kuma

Kuma

Show Date: August 9, 2003

My stars, Kuma! Kuma were grandoise. They took the stage exquisite, bold, and flaming red, flouting drama and passion to our town that normally thrives on the understated, and stunned the teaming pre-Halou crowd with their unique goth-Siouxsie flavored electronica. With red flowers in her hair {and a red satin dress cut up to there}, babe-a-licious front woman Bre Loughlin dazzled us with her impassioned vocals. Her voice chopped and shuddered, as if breathy could shout, proclaim, and pierce, so boldly proclaiming raw emotion and vulnerability that the act of revelation became a great feat of strength in its own right.

Kuma was breathtaking.

I felt like Bre was reading us a story in kindergarden, while I sat on my little mat listening, transfixed.

 

I agree. Her lyrical sexy nymph-like storytelling held me rapt as a child with milk and cookies being read Dr. Seuss before naptime, breathless to hear the story's conclusion. The band, which consisted of two live guitars and a drum machine, likewise added to this dreamy state with their lush rhythmic sound layers, and the visuals were sublime: red walls, red dress, red shirts, red lights, red flowers… a vermillion feast.

Kuma. Photo by Yoko Ott-Dayton.The appropriate color for them to be wearing was red, because they're RED HOT like fire. I felt as if I was at a theatrical performance, not a music show. They're definitely a band you have to see live, and they're tapping into a genre very rare to Seattle. I was mesmerized the entire set.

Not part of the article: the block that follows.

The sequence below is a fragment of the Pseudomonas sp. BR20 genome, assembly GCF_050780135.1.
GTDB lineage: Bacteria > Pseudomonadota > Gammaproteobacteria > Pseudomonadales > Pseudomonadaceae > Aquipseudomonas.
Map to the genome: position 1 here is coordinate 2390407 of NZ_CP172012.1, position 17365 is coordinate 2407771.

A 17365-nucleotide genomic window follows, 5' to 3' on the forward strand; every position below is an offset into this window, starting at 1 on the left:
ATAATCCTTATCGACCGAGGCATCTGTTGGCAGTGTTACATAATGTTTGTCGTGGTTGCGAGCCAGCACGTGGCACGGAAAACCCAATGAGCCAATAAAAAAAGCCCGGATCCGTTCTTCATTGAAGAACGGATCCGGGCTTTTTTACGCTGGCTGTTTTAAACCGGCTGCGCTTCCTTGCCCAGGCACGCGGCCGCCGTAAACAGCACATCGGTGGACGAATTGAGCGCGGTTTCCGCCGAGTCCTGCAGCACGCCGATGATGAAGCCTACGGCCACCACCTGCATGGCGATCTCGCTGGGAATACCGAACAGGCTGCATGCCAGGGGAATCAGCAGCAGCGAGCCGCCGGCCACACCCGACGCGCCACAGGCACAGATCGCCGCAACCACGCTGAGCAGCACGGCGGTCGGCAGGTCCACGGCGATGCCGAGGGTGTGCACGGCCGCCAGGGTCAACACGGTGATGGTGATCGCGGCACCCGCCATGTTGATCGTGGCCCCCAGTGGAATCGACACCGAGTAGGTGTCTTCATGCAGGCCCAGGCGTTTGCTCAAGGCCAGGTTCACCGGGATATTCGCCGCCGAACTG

The lighting was more flattering than a candle lit bubble bath and even though I was shoulder-to-shoulder with equally as smitten fans, it felt so intimate I almost blushed {ok, I did blush, but it doesn't count because it was dark}. Was there a band that played after Kuma? I was so drunk from their performance {from the PERFORMANCE, not from drinks, thankyouverymuch} I had no recollection of anything post-Kuma. If I had to guess their musical influences I'd say Curve, Hooverphonic, Massive Attack, Lamb and Portishead.

I heard Curve as well, with a darkly delicious dose of Bjork and Siouxsie Sioux, along with some magical swirly goodness I'd call uniquely Kuma. I loved the amazing dramatic dance beat set by the programmed drums, with the impassioned live guitars. This would be good music for dripping hot wax; it rang reminiscent of my days past spent at the Chamber and the Vogue {yes, I'm a closet goth girl at heart}.

Kuma should only play in lovely clubs. They're too pretty to play elsewhere. And Seattle has been long in need of some bands that aren't afraid to show how pretty they are…